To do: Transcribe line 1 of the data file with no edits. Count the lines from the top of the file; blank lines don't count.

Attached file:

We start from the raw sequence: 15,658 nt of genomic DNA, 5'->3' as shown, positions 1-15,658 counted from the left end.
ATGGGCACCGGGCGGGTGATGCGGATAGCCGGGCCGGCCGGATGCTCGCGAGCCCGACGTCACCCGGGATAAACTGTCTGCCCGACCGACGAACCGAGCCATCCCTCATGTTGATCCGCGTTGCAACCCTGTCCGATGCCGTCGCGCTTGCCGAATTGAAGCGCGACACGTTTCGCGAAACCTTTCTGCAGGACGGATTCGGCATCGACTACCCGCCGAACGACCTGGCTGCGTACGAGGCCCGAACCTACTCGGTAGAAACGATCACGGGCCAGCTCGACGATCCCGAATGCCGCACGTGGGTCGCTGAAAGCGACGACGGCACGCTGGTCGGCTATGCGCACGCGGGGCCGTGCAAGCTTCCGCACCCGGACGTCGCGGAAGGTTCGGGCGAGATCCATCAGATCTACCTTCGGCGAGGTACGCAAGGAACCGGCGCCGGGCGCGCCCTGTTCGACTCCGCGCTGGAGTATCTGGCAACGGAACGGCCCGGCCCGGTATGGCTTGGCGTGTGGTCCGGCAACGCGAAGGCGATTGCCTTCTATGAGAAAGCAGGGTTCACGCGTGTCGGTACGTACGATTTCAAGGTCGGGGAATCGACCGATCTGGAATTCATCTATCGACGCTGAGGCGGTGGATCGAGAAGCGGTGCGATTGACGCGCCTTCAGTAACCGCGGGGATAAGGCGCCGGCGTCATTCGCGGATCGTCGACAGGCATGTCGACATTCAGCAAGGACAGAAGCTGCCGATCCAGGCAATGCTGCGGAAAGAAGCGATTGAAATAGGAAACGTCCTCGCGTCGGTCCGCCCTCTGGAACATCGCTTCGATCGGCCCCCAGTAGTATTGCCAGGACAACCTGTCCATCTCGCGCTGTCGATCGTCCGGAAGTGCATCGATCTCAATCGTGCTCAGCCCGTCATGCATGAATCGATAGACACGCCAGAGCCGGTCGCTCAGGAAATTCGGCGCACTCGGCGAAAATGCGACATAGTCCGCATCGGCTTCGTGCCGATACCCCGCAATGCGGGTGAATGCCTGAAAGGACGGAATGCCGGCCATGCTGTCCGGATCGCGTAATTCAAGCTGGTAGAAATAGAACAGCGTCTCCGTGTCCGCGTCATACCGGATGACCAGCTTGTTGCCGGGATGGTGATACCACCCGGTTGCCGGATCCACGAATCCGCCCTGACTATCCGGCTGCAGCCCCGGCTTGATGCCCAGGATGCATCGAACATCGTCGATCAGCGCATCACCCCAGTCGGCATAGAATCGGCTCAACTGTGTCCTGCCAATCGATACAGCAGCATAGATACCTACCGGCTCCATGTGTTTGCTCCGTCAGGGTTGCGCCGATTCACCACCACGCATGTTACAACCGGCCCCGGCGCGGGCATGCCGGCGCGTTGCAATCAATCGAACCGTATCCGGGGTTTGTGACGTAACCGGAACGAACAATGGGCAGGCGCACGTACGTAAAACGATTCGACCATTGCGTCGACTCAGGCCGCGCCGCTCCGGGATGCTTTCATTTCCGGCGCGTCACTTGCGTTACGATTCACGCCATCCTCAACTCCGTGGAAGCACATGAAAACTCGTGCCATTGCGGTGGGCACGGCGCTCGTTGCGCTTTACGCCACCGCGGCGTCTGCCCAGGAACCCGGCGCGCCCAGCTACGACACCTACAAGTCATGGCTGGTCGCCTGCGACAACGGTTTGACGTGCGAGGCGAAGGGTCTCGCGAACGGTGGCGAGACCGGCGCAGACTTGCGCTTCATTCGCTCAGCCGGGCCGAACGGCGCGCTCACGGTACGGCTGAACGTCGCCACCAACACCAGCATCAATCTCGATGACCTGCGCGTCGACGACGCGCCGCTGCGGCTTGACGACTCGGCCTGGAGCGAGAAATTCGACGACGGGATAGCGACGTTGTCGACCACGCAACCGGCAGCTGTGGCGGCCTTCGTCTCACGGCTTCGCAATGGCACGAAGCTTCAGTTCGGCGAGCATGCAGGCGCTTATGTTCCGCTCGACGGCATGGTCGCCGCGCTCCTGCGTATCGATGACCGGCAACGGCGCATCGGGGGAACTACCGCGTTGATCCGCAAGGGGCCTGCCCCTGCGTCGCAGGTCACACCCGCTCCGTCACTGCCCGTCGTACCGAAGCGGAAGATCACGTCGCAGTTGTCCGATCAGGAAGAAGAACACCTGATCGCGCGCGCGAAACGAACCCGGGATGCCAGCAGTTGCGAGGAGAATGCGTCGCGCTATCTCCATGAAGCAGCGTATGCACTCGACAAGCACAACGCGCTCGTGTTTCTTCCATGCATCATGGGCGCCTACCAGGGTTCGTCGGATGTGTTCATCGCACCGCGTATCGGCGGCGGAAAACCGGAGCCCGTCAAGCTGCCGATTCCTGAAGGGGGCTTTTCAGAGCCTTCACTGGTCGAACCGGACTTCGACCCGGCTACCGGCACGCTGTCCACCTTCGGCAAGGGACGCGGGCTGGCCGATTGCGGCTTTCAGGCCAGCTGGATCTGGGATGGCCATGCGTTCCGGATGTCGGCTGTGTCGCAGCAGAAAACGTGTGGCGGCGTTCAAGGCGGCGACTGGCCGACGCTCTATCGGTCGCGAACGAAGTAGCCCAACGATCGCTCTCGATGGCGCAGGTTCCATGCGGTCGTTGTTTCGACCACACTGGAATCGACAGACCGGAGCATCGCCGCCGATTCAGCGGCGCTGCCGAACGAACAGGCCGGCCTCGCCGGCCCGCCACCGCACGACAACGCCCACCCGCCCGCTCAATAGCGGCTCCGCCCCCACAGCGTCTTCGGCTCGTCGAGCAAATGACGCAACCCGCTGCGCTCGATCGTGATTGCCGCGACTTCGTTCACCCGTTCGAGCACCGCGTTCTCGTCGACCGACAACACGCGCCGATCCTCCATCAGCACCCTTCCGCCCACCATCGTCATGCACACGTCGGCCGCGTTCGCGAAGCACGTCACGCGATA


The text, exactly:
We start from the raw sequence: 15,658 nt of genomic DNA, 5'->3' as shown, positions 1-15,658 counted from the left end.